On arrival we assembled in the visitor centre where we were given a brief history of the Establishment from its early days as a government establishment after the first world war through its privatisation to its current status as an independent Trust. This most interesting introduction was given by Peter White, one of Deborah’s colleagues, who then led us on a guided tour round the site, where we were able to visit some of the extensive research and experimental facilities – the anechoic chamber, the structures laboratory and the wind tunnel. We were also treated to a visit to the xylarium (a store where XXXX samples of timber had been assembled over the years, including some XXX large samples (6ft long) of key constructional timbers, which, together with the seed and wood samples held by the Royal Botanic Gardens at Kew, were a world leading repository of samples from specific trees. The xylarium also held an example of an early jacquard card based database to assist in narrowing down the identification of the wood samples.
We were also privileged to see the Barnes Wallis scale model of the Möhne Dam, where trial scale explosions were undertaken to validate the theory behind the destruction of the Ruhr dams in World War II. 2018 is the 75th anniversary of the Dam Buster’s raids, so our visit was particularly opportune.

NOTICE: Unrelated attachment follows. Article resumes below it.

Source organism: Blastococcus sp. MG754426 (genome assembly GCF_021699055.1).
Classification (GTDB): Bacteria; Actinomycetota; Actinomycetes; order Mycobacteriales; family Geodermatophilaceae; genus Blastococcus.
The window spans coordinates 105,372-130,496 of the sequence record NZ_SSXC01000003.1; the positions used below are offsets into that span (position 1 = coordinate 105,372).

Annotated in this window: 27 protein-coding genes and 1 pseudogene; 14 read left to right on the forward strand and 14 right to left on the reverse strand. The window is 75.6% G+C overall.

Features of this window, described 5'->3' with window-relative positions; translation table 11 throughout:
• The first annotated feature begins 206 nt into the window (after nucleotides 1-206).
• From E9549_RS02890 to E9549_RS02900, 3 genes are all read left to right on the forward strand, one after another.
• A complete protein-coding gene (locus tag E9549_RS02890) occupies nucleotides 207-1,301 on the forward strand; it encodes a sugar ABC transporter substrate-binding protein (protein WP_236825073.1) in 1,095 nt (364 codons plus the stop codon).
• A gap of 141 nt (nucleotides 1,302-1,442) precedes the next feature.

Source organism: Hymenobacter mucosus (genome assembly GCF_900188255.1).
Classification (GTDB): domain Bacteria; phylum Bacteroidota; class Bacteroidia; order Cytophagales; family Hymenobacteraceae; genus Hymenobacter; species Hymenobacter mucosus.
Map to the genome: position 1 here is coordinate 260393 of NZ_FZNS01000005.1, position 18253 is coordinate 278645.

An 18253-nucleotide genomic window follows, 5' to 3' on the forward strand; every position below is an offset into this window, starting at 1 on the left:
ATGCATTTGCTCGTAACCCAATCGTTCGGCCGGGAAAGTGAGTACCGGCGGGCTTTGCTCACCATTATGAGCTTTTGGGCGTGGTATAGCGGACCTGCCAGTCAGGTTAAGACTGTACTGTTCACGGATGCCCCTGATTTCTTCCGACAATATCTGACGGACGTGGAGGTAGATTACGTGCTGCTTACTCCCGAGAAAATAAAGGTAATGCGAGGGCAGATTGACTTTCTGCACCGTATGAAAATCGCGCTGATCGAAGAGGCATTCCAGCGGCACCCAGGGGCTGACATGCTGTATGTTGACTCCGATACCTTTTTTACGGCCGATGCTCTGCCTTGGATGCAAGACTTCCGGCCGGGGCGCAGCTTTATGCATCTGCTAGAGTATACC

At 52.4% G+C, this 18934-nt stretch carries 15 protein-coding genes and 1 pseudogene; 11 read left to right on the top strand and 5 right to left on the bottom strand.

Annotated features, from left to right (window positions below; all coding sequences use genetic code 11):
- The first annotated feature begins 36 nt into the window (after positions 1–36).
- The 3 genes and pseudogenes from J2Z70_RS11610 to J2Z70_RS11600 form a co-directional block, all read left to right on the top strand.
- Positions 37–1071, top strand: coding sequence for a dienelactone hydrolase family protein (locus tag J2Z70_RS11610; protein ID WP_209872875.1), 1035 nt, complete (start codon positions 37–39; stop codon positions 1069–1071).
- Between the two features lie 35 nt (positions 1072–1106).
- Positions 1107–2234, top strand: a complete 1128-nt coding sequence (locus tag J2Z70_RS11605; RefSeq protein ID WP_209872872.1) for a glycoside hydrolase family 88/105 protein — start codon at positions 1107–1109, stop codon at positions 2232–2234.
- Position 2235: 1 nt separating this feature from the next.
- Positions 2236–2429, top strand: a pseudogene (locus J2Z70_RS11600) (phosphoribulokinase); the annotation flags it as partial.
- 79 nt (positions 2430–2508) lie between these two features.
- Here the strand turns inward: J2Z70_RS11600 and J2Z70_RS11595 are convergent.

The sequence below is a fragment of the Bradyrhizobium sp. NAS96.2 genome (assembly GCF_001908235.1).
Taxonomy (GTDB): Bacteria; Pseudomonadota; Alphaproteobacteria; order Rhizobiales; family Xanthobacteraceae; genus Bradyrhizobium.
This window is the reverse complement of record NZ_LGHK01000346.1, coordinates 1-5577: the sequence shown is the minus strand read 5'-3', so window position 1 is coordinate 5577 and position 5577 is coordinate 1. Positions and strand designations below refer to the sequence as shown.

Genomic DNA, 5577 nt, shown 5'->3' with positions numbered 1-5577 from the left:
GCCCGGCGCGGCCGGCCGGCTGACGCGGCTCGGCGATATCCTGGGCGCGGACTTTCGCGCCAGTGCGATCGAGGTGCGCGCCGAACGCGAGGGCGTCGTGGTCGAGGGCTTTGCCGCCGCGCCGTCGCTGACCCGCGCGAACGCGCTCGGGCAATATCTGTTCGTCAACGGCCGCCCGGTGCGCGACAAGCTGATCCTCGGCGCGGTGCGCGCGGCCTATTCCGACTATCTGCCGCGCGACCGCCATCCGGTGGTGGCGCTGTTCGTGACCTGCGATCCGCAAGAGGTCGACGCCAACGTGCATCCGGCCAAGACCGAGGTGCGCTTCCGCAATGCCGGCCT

Following our morning tour of some of the BRE facilities we were treated to a splendid buffet lunch over which we were able to meet and chat with several BRE graduates, some of whom expressed interest in joining the Company.
Then suitably refreshed, we were given a guided tour of the BRE Innovation Park, where demonstration energy efficient and affordable houses were on display. The Innovation Park first opened in 2005 and has developed and changed significantly over the intervening years. The properties visited ranged from affordable, energy efficient one bedroom accommodation to the Prince’s Natural House – a much larger property that was built in 2011 by the Prince’s Foundation for the Built Environment as a demonstration of how a Victorian Terrace could be renovated to meet modern energy criteria and provide a positive living environment.
We then assembled again in the visitor centre, where the Master thanked Deborah for her hospitality and we went on our way fortified by tea and cakes.
BRE is holding an Open Day in September when it welcomes the general public to see some of its facilities, and members and their families would be welcome to visit them on the Open Day.